Dogs are messy, hit-and-miss drinkers, so it can sometimes be hard to know just how much water they get in a day.
Most need about an ounce of fluids per pound of body weight per day, so a 10-pound dog needs a bit over a cup of clean water daily. Really active or lactating dogs may need more and puppies generally drink more than adult dogs. If your dog drinks a lot more than that, it may signal a health problem. Read on to learn more.
Why Is Your Dog Thirsty ?
Many things can affect how much your dog drinks, from weather to activity level to diet.
Common sense should be your guide when it comes to your dog’s thirst. If your canine companion is drinking so excessively you’re noticing the change, it’s probably time to talk to your vet who, with a few tests, can get at the root cause of your dog’s increased thirst.
In the meantime, a few reasons why your dog might be unusually thirsty include :
Hot summer days, play, exercise, illness, infection — all of these can lead to dehydration in dogs and trigger them to seek water. Along with increased thirst, signs that your pet may be dehydrated include: lethargy; dry gums and tongue; and thick rope-like saliva.
Dehydration can turn life-threatening fast, so if you suspect your dog is very dehydrated, seek veterinary care right away. If your dog seems mildly dehydrated but is not vomiting, give your pet small amounts of water — one teaspoon for a little dog, 1-2 tablespoons for larger dogs — every ten minutes for a few hours.
Don’t let your dog have free access to a lot of liquids when he is dehydrated, as drinking too much too fast could cause vomiting.
Many conditions can lead to excessive thirst or dehydration in your dog, including diabetes, Cushing’s disease, cancer, diarrhea, fever, infection, kidney disease, and liver disease,
Sometimes, however, it may not be the condition itself causing your dog’s excessive thirst, but the medication used to treat it. Talk to a vet about your dog’s medication and its side effects; if drugs are behind your dog’s thirst, the vet may be able to lower the dosage.
Just as with people, some drugs can lead to excessive thirst in your dog, including :
– Anti-inflammatory drugs like prednisone, which may be used to treat many conditions in dogs, including asthma, allergies, and inflammatory bowel disease.
– Heart failure drugs, such as furosemide, lead to increased urine production and a compensatory increase in thirst.
– Seizure medications like phenobarbital may have side effects that include excessive thirst and urination, as well as excessive appetite.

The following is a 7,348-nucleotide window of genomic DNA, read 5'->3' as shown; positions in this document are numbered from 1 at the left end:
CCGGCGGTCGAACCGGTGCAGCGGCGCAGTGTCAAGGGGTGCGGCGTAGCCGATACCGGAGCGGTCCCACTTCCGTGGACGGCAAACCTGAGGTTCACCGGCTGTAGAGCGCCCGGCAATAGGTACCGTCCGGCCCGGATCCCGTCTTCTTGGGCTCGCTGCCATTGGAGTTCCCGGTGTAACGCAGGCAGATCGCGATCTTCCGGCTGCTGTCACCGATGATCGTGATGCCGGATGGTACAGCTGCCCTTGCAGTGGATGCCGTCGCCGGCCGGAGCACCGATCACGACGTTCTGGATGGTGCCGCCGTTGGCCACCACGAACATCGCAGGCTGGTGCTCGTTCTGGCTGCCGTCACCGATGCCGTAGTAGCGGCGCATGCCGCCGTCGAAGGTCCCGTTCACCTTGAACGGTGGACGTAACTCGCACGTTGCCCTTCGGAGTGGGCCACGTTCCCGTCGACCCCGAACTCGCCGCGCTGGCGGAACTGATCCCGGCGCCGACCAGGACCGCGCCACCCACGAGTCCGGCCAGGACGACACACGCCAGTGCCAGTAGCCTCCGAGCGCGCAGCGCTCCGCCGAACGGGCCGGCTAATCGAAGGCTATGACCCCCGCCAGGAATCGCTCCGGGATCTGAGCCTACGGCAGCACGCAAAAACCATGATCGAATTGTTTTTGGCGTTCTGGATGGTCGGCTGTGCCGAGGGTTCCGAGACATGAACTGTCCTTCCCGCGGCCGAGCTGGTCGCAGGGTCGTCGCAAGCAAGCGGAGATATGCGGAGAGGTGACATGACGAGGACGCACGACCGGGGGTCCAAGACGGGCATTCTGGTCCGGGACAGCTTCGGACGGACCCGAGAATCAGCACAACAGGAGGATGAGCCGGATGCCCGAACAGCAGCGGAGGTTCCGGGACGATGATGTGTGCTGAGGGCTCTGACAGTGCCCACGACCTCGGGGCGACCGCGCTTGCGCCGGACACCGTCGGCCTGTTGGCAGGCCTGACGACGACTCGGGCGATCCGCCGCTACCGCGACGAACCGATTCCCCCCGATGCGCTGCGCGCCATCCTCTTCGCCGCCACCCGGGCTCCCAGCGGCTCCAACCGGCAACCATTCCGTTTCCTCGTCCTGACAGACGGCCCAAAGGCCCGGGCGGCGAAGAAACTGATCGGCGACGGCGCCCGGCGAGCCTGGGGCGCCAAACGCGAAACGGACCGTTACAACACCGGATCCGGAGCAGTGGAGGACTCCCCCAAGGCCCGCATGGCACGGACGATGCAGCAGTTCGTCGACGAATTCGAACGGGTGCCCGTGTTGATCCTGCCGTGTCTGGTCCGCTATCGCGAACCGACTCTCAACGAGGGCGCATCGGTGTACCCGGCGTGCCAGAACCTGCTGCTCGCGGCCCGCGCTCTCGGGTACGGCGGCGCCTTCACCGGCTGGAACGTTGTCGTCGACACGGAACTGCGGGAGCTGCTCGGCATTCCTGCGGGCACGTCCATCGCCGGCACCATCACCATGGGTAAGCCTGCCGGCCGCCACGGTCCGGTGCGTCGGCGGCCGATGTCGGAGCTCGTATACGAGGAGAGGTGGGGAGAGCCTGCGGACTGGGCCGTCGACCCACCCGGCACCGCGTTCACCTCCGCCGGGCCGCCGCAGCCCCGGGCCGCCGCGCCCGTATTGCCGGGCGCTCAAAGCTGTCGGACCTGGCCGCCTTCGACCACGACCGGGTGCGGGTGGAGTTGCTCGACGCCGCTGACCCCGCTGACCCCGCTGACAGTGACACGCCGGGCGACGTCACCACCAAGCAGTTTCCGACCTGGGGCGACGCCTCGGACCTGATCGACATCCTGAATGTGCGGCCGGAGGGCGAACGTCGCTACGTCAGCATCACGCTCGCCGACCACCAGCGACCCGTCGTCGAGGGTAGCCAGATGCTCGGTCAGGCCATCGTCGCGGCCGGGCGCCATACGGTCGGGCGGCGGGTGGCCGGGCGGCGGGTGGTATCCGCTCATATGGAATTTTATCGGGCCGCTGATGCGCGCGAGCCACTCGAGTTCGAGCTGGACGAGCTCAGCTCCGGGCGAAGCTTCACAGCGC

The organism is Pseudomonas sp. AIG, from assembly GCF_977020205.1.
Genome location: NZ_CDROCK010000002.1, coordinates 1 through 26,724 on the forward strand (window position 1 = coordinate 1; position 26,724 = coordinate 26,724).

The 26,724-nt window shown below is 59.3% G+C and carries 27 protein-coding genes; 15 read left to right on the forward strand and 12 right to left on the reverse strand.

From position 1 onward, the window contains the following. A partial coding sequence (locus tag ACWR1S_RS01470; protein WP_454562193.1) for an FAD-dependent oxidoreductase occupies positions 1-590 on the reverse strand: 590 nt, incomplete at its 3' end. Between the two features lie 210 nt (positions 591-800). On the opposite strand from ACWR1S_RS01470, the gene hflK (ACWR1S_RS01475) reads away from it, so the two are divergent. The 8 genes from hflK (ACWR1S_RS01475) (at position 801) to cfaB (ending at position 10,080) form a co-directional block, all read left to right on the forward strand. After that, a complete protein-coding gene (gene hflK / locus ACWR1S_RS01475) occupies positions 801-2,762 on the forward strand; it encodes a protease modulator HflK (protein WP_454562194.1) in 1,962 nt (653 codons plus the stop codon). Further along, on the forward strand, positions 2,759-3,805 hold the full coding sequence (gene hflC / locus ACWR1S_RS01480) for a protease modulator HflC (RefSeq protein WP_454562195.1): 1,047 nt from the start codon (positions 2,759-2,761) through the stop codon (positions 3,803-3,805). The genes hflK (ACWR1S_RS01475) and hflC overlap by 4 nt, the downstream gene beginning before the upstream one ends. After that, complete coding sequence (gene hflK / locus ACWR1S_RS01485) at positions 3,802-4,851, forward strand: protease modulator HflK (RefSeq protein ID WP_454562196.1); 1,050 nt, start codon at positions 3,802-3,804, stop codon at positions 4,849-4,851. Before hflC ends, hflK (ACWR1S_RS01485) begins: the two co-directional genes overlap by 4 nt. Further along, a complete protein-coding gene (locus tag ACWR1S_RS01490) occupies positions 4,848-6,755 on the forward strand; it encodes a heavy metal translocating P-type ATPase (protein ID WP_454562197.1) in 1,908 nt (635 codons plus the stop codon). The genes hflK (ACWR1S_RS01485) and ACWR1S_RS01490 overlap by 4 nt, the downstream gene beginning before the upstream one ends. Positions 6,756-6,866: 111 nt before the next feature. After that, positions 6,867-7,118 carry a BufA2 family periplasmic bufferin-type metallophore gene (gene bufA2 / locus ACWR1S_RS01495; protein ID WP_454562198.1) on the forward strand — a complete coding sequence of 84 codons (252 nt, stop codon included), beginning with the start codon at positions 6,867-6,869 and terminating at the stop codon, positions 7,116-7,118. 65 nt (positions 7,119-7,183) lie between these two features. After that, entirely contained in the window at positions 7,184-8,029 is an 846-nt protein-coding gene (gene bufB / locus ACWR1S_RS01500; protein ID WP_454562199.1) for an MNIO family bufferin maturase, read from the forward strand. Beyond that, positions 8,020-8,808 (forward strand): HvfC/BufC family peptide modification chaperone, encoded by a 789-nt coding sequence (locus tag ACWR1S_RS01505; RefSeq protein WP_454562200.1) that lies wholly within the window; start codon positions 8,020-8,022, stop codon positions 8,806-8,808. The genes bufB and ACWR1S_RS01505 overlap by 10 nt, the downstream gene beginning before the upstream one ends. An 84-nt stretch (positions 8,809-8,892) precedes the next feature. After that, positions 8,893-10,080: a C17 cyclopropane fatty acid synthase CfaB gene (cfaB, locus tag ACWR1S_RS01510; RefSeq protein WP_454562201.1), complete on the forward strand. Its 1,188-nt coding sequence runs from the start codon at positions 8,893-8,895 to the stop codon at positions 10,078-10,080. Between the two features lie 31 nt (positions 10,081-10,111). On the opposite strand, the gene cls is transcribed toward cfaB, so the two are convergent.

A dry food diet — which may be as little as 5%-10% water — can also lead to noticeable thirst in your dog. High sodium foods will also cause your dog to drink more.
Large amounts of salt can be poisonous to your pet, so avoid sharing highly salty “people” food with your dog. Signs your dog may have eaten too many sodium-rich treats include tremors, diarrhea, depression, and vomiting.
Why Does My Dog Drink a Lot of Water ?
A balanced diet is not the only necessary part of keeping your dog healthy. Water for drinking is also a very important part of your dog’s daily requirements and overall nutrition. Water is the main component of healthy, living cells of the body. Without water, your dog’s body will not be able to function properly. More specifically, your dog will dehydrate. In order for your dog to get enough water daily, you need to provide water along with a healthy, balanced diet (which also provides some moisture).
What Does Water Do for Dogs ?
The purpose of water is to carry and move important nutrients into and out of the cells of the body. It aids in the digestion of food and helps the body to absorb the nutrients. Water also serves to cool the body down and works to maintain a normal body temperature.
Water lubricates and cushions joints and makes movement easier. The spinal cord and other internal tissues are also cushioned by moisture and wastes are removed from the body through urination and bowel movements.
Basically every important body function requires water and without adequate supply, your dog can become ill quickly and become dehydrated. Organs will eventually become damaged with sustained water deficiency. If the deficiency lasts long enough, organs (such as kidneys, liver, etc.) will begin to shut down. Death will follow shortly after.
Signs of Dehydration in Dogs
In general, a healthy dog will drink enough water daily to stay well hydrated, but there are a few instances where dehydration can occur. Dogs suffering from illnesses like kidney disease, metabolic disorders (such as diabetes), cancer and pregnant/nursing animals are at risk of becoming dehydrated more readily.